"to set or place apart, to detach so as to make alone," by 1786, a back-formation from isolated (q.v.).
The translation of this work is well performed, excepting that fault from which few translations are wholly exempt, and which is daily tending to corrupt our language, the adoption of French expressions. We have here evasion for escape, twice or more times repeated; brigands very frequently; we have the unnecessary and foolish word isolate; and, if we mistake not, paralize, which at least has crept in through a similar channel. Translators cannot be too careful on this point, as it is a temptation to which they are constantly exposed. [The British Critic, April 1799]
As a noun, "something isolated," 1890; from earlier adjectival use (1819), which is from Italian isolato or Medieval Latin insulatus.
"standing detached from others of its kind," 1740, a rendering into English of French isolé "isolated" (17c.), from Italian isolato, from Latin insulatus "made into an island," from insula "island" (see isle (n.)). English at first used the French word (isole, also isole'd, c. 1750), then after isolate (v.) became an English word, isolated became its past participle.
[F]or I think it very natural to suppose, that all the People of this isolated Country, (I ask Pardon for a foreign Word) should have one Language ... ["An Irregular Dissertation Occasioned by the Reading of Father Du Halde's Description of China," 1740]
"put under quarantine" in any sense, also figurative, "to isolate, as by authority," 1804, from quarantine (n.). Related: Quarantined; quarantining; quarantinable.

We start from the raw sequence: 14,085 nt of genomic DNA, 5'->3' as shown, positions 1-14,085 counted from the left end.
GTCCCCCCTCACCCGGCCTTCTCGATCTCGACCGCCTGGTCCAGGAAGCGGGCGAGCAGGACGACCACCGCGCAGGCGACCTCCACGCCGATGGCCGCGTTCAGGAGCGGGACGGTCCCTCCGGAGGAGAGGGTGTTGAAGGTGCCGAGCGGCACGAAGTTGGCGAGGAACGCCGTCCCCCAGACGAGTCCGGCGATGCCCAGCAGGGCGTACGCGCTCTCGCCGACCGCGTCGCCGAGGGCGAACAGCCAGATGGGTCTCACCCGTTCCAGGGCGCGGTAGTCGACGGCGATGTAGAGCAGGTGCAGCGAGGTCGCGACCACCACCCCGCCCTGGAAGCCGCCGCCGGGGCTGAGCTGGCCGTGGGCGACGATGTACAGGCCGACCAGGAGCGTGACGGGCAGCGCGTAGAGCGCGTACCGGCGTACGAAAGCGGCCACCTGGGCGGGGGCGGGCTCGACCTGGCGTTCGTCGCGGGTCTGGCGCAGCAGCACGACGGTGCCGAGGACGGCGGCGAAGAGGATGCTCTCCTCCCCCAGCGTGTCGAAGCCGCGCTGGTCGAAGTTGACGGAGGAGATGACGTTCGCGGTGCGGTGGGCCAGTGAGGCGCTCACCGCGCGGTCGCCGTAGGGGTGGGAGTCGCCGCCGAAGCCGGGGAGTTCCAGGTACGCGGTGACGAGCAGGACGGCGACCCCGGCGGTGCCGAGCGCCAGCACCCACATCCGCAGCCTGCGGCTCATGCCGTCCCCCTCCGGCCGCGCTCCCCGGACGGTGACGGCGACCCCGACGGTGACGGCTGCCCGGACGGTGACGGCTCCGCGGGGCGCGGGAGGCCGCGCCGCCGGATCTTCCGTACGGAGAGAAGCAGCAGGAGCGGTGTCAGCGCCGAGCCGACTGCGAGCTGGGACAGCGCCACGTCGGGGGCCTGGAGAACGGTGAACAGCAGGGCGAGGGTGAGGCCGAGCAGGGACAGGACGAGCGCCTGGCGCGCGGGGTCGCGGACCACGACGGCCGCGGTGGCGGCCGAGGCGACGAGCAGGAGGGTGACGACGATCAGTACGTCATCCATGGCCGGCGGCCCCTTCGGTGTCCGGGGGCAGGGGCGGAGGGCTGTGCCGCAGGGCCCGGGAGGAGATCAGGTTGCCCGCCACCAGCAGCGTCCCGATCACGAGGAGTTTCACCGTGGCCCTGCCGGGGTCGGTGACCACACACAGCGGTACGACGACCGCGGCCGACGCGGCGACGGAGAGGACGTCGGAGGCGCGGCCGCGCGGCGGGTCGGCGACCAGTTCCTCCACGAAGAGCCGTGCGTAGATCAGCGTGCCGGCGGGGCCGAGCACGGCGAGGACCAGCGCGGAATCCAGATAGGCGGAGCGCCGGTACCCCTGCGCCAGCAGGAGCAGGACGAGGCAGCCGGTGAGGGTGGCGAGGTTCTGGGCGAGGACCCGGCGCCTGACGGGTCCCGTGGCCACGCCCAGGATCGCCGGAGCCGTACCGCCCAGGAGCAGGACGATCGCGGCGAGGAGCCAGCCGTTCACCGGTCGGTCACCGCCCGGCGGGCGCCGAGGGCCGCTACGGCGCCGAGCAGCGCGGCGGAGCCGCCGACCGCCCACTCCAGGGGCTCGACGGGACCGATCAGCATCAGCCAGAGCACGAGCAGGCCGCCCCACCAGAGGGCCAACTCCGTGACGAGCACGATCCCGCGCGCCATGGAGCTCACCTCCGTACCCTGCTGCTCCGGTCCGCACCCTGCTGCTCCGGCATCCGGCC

"having the power or tendency of separating," 1580s, from Medieval Latin segregativus, from Latin segregare "set apart, lay aside; isolate; divide" (see segregate (v.)).
late 14c., sequestren, transitive, "remove (something), set aside; quarantine, isolate (someone); excommunicate;" also intransitive, "separate oneself from," from Old French sequestrer (14c.) and directly from Late Latin sequestrare "to place in safekeeping," from Latin sequester "trustee, mediator," noun use of an adjective meaning "intermediate," which probably is related to sequi "to follow" (from PIE root *sekw- (1) "to follow").
The legal meaning "seize by authority, confiscate" is attested from 1510s. The alternative verb sequestrate is early 15c. (Chauliac), from the Latin past participle sequestratus. Related: Sequestered; sequestering.
1540s, "separate (someone or something) from a generally body or class of things," from Latin segregatus, past participle of segregare "set apart, lay aside; isolate; divide," literally "separate from the flock," from *se gregare, from se "apart from" (see se-) + grege, ablative of grex "herd, flock" (from PIE root *ger- "to gather").
Originally often with reference to the religious notion of separating the flock of the godly from the sinners, later scientifically in reference to classifications. In modern social context, "to force or enforce racial separation and exclusion," by 1898. Intransitive sense of "separate, go apart" is by 1863. Related: Segregated; segregating.